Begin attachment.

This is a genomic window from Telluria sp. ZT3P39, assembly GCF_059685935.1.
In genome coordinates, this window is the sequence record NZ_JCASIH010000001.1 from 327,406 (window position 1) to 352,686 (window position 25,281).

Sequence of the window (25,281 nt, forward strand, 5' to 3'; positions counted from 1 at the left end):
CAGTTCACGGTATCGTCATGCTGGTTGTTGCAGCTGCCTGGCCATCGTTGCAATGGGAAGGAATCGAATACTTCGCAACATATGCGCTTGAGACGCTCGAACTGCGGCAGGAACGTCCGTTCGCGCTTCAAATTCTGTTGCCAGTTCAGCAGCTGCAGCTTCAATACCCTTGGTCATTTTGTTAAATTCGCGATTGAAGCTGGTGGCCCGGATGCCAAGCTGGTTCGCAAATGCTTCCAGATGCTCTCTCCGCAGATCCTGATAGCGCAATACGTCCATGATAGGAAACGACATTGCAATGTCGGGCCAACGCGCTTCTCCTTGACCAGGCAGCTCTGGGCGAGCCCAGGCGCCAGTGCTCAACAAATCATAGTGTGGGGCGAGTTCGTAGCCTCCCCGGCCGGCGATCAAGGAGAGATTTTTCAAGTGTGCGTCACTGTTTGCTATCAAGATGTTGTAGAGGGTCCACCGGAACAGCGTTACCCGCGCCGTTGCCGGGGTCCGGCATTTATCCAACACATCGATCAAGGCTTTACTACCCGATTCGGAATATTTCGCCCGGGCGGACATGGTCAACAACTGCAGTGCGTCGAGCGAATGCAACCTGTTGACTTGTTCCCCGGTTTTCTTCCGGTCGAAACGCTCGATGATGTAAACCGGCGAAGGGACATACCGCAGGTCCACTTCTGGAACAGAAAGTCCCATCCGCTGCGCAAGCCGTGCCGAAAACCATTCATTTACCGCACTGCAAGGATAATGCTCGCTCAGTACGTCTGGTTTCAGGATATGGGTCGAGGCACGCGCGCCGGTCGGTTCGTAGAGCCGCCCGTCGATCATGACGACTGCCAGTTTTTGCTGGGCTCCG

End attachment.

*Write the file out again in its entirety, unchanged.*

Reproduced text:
This is a genomic window from Telluria sp. ZT3P39, assembly GCF_059685935.1.
In genome coordinates, this window is the sequence record NZ_JCASIH010000001.1 from 327,406 (window position 1) to 352,686 (window position 25,281).

Sequence of the window (25,281 nt, forward strand, 5' to 3'; positions counted from 1 at the left end):
CAGTTCACGGTATCGTCATGCTGGTTGTTGCAGCTGCCTGGCCATCGTTGCAATGGGAAGGAATCGAATACTTCGCAACATATGCGCTTGAGACGCTCGAACTGCGGCAGGAACGTCCGTTCGCGCTTCAAATTCTGTTGCCAGTTCAGCAGCTGCAGCTTCAATACCCTTGGTCATTTTGTTAAATTCGCGATTGAAGCTGGTGGCCCGGATGCCAAGCTGGTTCGCAAATGCTTCCAGATGCTCTCTCCGCAGATCCTGATAGCGCAATACGTCCATGATAGGAAACGACATTGCAATGTCGGGCCAACGCGCTTCTCCTTGACCAGGCAGCTCTGGGCGAGCCCAGGCGCCAGTGCTCAACAAATCATAGTGTGGGGCGAGTTCGTAGCCTCCCCGGCCGGCGATCAAGGAGAGATTTTTCAAGTGTGCGTCACTGTTTGCTATCAAGATGTTGTAGAGGGTCCACCGGAACAGCGTTACCCGCGCCGTTGCCGGGGTCCGGCATTTATCCAACACATCGATCAAGGCTTTACTACCCGATTCGGAATATTTCGCCCGGGCGGACATGGTCAACAACTGCAGTGCGTCGAGCGAATGCAACCTGTTGACTTGTTCCCCGGTTTTCTTCCGGTCGAAACGCTCGATGATGTAAACCGGCGAAGGGACATACCGCAGGTCCACTTCTGGAACAGAAAGTCCCATCCGCTGCGCAAGCCGTGCCGAAAACCATTCATTTACCGCACTGCAAGGATAATGCTCGCTCAGTACGTCTGGTTTCAGGATATGGGTCGAGGCACGCGCGCCGGTCGGTTCGTAGAGCCGCCCGTCGATCATGACGACTGCCAGTTTTTGCTGGGCTCCG